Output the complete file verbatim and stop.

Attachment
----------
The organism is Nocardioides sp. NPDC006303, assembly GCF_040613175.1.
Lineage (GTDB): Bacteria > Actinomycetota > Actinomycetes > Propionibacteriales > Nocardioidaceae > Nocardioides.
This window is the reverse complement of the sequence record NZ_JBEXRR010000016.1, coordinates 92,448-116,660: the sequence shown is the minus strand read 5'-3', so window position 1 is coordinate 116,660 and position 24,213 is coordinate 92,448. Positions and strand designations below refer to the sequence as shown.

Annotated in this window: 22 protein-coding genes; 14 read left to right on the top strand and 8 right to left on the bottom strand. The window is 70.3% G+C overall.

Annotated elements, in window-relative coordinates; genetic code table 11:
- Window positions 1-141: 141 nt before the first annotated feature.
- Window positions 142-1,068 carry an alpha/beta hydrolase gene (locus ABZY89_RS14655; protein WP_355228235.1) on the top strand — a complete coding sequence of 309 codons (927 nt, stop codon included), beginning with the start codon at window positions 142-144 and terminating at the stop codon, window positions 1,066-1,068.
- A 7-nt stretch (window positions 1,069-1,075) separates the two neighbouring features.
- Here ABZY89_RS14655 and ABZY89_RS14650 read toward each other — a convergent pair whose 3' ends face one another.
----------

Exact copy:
The organism is Nocardioides sp. NPDC006303, assembly GCF_040613175.1.
Lineage (GTDB): Bacteria > Actinomycetota > Actinomycetes > Propionibacteriales > Nocardioidaceae > Nocardioides.
This window is the reverse complement of the sequence record NZ_JBEXRR010000016.1, coordinates 92,448-116,660: the sequence shown is the minus strand read 5'-3', so window position 1 is coordinate 116,660 and position 24,213 is coordinate 92,448. Positions and strand designations below refer to the sequence as shown.

Annotated in this window: 22 protein-coding genes; 14 read left to right on the top strand and 8 right to left on the bottom strand. The window is 70.3% G+C overall.

Annotated elements, in window-relative coordinates; genetic code table 11:
- Window positions 1-141: 141 nt before the first annotated feature.
- Window positions 142-1,068 carry an alpha/beta hydrolase gene (locus ABZY89_RS14655; protein WP_355228235.1) on the top strand — a complete coding sequence of 309 codons (927 nt, stop codon included), beginning with the start codon at window positions 142-144 and terminating at the stop codon, window positions 1,066-1,068.
- A 7-nt stretch (window positions 1,069-1,075) separates the two neighbouring features.
- Here ABZY89_RS14655 and ABZY89_RS14650 read toward each other — a convergent pair whose 3' ends face one another.